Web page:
Russians and Poles have a common origin and speak quite similar languages. This circumstance has always given rise to speculations about the closeness of the two peoples. On closer examination, their similarities are unlikely to be too deep. However, there is something that certainly unites the people of Russia and Poland. This something is love for one and the same intoxicating drink, which in Polish is called wódka.
In Poland, as well as in Russia, this product has long become a part of the national culture. The connection between Polish tradition and Polish vodka is so strong that many Poles tend to consider their country as the birthplace of vodka. That is why, in 1978, the Polish government applied to the International Arbitration Court with a claim to recognize Poland’s exclusive right to own the vodka brand. And although the dispute with the USSR did not end in success, the Poles remained unconvinced.
The amount of alcohol consumed by the inhabitants of Poland confirms the special relationship between them and vodka. According to data for 2019, the average adult Pole drank 11.7 liters of pure alcohol. At the same time, the average Polish man drank even more: 18 liters of pure alcohol, while the average Polish man – only 5.5 liters.
Of these liters, a significant part is accounted for by traditional Polish vodka. A large number of its varieties are bottled in the country, capable of satisfying every taste and every wallet: Belvedere, Zubrovka, Luxusova, Oginsky, Pan Tadeusz, Sivukha, Sobieski, Soplitsa, Starka, Chopin and many other excellent quality vodka.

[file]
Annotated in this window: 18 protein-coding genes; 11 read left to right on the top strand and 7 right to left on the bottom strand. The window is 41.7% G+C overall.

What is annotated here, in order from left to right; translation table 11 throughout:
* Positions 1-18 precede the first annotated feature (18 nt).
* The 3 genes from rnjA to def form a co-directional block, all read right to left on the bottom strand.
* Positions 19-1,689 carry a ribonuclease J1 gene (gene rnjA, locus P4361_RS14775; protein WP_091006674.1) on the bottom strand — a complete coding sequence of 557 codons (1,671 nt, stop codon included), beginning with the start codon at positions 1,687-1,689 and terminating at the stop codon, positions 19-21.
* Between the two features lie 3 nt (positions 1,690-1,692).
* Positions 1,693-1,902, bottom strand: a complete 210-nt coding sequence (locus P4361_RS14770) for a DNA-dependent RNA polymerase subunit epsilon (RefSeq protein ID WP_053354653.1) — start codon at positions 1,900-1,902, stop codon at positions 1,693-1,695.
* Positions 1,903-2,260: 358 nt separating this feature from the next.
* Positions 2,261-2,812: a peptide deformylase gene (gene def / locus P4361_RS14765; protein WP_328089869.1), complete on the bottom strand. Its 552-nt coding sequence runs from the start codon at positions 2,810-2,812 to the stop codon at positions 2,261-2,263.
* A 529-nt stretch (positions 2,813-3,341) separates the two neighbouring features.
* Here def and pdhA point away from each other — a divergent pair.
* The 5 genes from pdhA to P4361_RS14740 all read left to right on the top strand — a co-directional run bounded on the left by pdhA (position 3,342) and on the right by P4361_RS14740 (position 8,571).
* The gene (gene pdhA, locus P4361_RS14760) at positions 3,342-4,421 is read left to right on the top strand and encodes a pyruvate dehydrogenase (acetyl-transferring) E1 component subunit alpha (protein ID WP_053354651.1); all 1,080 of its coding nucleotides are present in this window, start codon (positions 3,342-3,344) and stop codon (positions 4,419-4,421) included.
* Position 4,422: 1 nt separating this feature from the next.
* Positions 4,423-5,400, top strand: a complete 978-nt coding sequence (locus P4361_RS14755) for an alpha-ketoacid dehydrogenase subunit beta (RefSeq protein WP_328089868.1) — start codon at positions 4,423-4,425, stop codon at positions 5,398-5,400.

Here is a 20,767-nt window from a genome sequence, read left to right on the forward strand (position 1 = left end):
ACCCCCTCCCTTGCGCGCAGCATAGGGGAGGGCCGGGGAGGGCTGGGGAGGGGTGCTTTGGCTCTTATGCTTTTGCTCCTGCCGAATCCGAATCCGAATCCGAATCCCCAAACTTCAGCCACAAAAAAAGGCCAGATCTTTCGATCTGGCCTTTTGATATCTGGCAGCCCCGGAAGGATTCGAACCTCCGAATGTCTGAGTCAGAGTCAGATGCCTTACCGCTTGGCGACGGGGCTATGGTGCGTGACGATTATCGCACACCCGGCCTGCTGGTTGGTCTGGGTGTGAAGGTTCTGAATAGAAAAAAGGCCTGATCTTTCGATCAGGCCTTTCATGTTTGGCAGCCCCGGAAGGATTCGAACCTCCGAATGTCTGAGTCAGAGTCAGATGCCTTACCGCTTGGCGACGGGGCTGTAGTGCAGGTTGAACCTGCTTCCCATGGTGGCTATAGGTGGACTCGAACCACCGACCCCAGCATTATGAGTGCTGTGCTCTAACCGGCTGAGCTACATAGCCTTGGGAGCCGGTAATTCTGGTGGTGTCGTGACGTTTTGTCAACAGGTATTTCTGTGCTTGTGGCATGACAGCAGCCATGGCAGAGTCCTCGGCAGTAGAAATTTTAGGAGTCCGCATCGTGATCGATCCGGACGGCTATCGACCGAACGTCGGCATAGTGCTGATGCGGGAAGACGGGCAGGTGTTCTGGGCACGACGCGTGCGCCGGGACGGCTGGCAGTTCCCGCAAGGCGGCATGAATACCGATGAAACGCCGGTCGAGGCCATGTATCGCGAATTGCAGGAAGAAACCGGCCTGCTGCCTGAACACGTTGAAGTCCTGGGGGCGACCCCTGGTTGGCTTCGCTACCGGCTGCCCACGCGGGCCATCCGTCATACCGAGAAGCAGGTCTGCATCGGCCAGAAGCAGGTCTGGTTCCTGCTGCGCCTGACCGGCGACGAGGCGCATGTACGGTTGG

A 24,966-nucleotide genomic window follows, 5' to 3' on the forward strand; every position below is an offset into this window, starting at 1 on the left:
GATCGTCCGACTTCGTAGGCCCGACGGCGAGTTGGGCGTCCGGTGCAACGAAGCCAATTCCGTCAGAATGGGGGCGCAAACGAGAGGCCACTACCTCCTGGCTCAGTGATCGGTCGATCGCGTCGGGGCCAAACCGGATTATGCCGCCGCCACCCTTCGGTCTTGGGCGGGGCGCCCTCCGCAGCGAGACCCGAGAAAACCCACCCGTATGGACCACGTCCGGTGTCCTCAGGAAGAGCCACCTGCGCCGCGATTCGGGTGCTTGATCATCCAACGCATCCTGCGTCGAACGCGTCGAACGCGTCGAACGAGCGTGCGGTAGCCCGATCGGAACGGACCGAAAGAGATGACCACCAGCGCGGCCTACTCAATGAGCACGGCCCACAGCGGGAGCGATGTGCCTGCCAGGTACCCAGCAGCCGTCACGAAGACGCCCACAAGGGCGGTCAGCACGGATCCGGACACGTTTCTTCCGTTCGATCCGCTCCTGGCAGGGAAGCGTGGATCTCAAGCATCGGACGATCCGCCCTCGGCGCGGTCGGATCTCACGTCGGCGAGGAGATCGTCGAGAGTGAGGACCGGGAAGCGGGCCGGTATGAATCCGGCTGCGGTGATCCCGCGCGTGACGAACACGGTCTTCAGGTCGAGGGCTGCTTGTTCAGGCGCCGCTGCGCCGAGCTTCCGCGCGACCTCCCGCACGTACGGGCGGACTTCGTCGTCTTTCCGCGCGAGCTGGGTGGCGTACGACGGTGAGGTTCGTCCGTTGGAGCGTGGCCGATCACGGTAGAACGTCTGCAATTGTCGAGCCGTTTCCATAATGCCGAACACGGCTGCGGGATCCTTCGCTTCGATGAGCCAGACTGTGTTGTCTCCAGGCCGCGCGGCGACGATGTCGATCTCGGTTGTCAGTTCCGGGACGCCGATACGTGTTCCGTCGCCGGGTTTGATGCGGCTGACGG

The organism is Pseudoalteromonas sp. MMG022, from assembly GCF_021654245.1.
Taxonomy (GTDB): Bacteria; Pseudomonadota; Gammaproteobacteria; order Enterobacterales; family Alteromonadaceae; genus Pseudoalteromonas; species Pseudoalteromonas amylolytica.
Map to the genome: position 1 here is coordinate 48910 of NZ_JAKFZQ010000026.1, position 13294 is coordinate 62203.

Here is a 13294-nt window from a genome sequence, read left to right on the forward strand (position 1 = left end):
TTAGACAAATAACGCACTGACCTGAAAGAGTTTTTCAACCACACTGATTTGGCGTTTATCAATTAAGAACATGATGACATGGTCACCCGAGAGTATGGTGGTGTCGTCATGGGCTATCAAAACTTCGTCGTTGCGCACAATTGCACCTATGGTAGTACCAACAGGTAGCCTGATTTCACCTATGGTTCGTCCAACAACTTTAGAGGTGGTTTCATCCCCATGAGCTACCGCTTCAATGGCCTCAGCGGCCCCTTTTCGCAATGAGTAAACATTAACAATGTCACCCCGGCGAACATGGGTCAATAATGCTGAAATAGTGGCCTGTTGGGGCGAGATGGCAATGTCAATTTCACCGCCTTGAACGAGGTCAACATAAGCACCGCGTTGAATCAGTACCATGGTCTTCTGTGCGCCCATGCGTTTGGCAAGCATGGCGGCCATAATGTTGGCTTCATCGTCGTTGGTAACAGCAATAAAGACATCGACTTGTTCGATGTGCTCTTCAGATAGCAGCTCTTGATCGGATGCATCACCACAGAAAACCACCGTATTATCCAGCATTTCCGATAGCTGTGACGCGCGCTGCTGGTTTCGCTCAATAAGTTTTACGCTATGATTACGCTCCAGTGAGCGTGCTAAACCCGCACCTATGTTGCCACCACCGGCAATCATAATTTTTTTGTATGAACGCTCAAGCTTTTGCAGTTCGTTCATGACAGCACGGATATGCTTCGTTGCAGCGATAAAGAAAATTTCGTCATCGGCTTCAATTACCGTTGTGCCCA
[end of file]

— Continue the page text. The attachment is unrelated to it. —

By the way, in Poland there are no restrictions on the time of alcohol sale. Vodka is sold here around the clock and on any holidays (even on the first day of the school year).
It should be noted that Poles drink not only vodka. This country (especially the rural part of it) is sincerely devoted to moonshine. The product of home brewing is usually called the Polish word “bimber”, although the word “samogon”, which is well known to the Russian ear, will also be understood by many. It is curious that despite the general popularity of moonshine in Poland, there is a ban on its production. It is forbidden to drive him not only for sale, but also for personal consumption. However, the severity of the law is compensated by the non-binding nature of its implementation not only in Russia. Therefore, many people have moonshine still, although they are stored in the most secluded places, disassembled and shown only to the most dear guests.
Having become an integral part of the daily life of Poles, vodka and moonshine have found their place in Polish art. Here are some examples from the work of Polish artists of the past century:
Alcohol is a pimp for sexually transmitted diseases.
Not from the pine forest, not from the thicket, but from the Kneipps that path.
Moonshine is the cause of orphanhood and want.
Moonshine is the cause of blindness.
But at the same time: “By drinking Polish vodka, you multiply the welfare of the Polish countryside and support the production of potatoes!”
Alcohol in this country is not only painted, but also sung.